Here’s what I am probably making this year and we’ll probably only be 10-12 people.  BUT I just want you to know that in the last few years, I have allowed my guests to bring food instead of doing every single thing myself.  That’s not what this holiday is about.  It’s about feeling grateful for what the earth provides us and enjoying time together.  It’s not about whether or not every single morsel of food is homemade or perfect-looking or that I will somehow win the Thanksgiving Gold Medal (never won it BTW.)  Silly.  But if you let your guests bring food, please be specific as to what you need so you don’t end up with 8 pumpkin pies!
Coffeecake (recipe in the ebook), fruit, coffee and tea
Hors D’oeuvres:
Thanksgiving Cheeseboard + 1 of the following:
Breaded Cauliflower with flaky salt
Spatchcocked Roast Turkey with Gravy (the ONLY way I will ever make a turkey)
Stovetop Brussels Sprouts (from my cookbook)
Homemade Vanilla Ice Cream
Freshly Whipped Cream
Click here for loads of Thanksgiving recipe ideas!

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  1. Thank you, Pamela! This is just what I needed to read through this morning to not only start thinking on my menu, but I love your share about dinner the night before and breakfast/lunch on Thanksgiving! My daughter became a vegetarian last year and Thanksgiving is one of her fav holidays…pressure is on to have a few yummy options for her (yep, I’m a lil’ stressed).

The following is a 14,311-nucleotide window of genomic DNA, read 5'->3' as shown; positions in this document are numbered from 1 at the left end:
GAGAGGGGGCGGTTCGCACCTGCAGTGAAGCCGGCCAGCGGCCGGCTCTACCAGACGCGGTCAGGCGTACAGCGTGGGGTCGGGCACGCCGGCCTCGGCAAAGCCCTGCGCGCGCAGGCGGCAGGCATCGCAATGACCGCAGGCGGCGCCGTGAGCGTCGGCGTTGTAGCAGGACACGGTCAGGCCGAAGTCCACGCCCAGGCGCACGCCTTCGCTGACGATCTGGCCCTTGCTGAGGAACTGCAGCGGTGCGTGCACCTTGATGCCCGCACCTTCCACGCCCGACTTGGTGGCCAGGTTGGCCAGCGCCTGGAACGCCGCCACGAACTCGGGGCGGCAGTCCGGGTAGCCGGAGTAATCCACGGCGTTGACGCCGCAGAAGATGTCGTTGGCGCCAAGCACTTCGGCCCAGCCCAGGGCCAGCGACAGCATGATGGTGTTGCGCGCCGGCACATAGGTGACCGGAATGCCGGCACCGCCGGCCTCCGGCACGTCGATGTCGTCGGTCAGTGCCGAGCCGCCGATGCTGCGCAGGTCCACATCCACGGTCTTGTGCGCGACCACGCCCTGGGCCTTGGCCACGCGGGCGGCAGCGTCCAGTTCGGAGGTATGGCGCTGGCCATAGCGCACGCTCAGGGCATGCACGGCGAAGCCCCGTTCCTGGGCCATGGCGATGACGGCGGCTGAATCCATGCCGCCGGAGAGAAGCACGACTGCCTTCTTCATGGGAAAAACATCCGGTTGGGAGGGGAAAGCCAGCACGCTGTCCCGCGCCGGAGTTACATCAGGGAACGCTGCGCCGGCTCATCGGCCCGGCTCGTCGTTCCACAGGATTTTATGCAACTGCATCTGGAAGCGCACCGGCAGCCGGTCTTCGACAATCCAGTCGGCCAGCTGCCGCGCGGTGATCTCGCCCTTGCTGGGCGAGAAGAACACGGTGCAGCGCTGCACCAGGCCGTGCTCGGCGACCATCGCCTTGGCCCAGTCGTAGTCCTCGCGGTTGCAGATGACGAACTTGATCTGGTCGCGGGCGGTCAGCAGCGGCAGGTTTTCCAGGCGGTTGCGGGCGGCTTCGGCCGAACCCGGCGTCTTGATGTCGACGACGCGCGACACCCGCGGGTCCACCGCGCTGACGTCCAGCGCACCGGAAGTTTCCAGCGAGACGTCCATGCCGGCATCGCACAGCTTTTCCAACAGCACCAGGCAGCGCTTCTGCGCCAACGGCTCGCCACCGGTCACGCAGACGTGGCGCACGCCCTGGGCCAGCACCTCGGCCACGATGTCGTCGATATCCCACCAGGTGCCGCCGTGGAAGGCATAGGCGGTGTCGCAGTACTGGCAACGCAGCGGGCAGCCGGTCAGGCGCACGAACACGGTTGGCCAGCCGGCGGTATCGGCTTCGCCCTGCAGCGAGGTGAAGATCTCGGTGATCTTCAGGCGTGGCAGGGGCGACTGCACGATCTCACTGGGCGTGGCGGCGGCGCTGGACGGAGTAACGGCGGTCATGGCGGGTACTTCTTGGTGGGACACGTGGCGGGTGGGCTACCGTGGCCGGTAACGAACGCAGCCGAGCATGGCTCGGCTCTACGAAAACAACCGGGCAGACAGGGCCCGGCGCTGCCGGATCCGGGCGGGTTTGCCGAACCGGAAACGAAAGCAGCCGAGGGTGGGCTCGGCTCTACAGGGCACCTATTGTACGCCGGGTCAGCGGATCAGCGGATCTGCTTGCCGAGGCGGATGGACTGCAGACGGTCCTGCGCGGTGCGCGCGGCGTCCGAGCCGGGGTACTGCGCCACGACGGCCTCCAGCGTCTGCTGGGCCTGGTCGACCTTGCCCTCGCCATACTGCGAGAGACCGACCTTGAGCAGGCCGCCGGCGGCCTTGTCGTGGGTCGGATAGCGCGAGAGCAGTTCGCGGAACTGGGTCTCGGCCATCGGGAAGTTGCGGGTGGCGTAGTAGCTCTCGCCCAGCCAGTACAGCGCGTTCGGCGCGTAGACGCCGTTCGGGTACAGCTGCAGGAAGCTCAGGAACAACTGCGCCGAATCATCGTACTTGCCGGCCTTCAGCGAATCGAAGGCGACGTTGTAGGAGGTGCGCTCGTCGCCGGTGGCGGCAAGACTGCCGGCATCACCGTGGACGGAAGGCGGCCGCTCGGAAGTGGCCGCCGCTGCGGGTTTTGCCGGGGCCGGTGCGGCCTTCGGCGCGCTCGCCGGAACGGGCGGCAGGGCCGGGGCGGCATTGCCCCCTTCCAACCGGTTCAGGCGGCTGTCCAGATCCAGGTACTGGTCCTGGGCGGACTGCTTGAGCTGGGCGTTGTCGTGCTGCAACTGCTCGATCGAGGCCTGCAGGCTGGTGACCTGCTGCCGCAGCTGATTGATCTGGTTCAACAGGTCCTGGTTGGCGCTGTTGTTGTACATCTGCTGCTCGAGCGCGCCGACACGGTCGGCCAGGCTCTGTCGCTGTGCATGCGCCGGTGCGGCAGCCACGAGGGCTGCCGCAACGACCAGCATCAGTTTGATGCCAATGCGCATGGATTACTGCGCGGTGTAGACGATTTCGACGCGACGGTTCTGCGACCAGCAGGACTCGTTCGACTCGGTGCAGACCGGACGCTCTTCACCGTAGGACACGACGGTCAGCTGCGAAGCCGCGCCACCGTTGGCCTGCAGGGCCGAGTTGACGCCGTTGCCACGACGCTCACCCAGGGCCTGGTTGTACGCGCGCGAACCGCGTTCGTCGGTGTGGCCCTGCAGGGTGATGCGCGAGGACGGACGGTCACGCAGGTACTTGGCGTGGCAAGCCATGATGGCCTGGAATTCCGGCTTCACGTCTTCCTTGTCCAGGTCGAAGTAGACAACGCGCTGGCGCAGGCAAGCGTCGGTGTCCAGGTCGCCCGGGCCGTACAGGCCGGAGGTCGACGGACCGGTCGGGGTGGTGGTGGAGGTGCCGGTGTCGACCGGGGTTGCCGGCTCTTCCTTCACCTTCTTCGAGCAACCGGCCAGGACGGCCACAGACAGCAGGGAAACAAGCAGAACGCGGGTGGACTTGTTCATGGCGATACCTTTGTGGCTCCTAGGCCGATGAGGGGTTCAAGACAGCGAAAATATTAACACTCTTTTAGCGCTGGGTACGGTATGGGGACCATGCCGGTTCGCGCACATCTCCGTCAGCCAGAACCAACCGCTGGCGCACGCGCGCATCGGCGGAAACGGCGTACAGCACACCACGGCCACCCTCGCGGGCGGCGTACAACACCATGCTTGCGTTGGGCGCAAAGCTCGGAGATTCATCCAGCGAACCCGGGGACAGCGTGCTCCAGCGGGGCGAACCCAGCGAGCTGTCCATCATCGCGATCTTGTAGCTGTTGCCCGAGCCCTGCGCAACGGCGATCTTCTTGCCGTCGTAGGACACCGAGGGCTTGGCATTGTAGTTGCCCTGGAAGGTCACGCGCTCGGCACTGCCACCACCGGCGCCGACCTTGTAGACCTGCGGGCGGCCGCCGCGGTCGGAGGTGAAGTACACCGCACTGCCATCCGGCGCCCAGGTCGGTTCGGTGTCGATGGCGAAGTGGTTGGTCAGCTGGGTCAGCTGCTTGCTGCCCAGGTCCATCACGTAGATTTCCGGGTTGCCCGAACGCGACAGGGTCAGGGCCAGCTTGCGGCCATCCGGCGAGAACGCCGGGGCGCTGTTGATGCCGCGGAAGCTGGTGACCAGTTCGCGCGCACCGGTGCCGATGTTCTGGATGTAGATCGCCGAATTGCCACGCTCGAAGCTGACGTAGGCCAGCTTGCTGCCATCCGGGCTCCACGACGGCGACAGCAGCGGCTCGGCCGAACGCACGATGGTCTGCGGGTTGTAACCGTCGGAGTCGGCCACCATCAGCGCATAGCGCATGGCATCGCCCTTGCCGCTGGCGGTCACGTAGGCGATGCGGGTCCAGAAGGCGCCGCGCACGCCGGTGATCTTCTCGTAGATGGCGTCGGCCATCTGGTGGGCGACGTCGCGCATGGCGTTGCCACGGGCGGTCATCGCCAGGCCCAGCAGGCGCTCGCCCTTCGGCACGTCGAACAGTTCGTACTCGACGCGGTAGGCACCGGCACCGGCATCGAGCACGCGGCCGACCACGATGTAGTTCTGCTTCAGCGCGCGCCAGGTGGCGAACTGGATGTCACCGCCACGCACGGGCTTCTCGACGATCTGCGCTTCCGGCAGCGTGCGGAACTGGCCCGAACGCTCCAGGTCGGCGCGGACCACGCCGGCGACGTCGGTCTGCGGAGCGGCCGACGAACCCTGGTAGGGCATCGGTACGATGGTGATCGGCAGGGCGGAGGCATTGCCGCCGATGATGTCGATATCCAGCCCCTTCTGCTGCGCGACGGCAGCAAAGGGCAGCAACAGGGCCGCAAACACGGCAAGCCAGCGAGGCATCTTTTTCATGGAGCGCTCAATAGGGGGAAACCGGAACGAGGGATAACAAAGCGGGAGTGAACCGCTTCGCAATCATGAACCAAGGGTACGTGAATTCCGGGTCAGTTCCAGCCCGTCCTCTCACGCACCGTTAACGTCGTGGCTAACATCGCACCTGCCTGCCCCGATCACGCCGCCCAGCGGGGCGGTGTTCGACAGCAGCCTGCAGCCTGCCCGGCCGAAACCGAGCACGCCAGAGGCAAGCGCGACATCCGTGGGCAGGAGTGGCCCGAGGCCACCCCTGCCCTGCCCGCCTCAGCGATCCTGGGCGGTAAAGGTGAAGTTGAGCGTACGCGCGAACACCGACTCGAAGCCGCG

• No need to be stressed! Planning ahead and writing it all down will get you organized so you feel confident. 🙂

  2. Thank you for this post and for upcoming Thanksgiving posts. You have definitely pushed me to get organized, as I don’t typically host Thanksgiving (but I am this year!). Can I ask you a gravy question? My husband plans to grill a bone-in turkey breast since there will be only a handful of turkey eaters. This means that I’ll lose out on pan drippings. How critical are the drippings for gravy? Do you have a recipe for make ahead gravy that does not include drippings? Many thanks!

    • The drippings will enrich the flavor of your gravy, so I do think they are important. I know Williams Sonoma sells a gravy base. I haven’t tried it, but it may be worth trying.

      • Thank you! I think you’re right. I might roast a back-up bone-in turkey breast for the drippings, for leftovers and for any potential grilling emergencies that might arise 🙂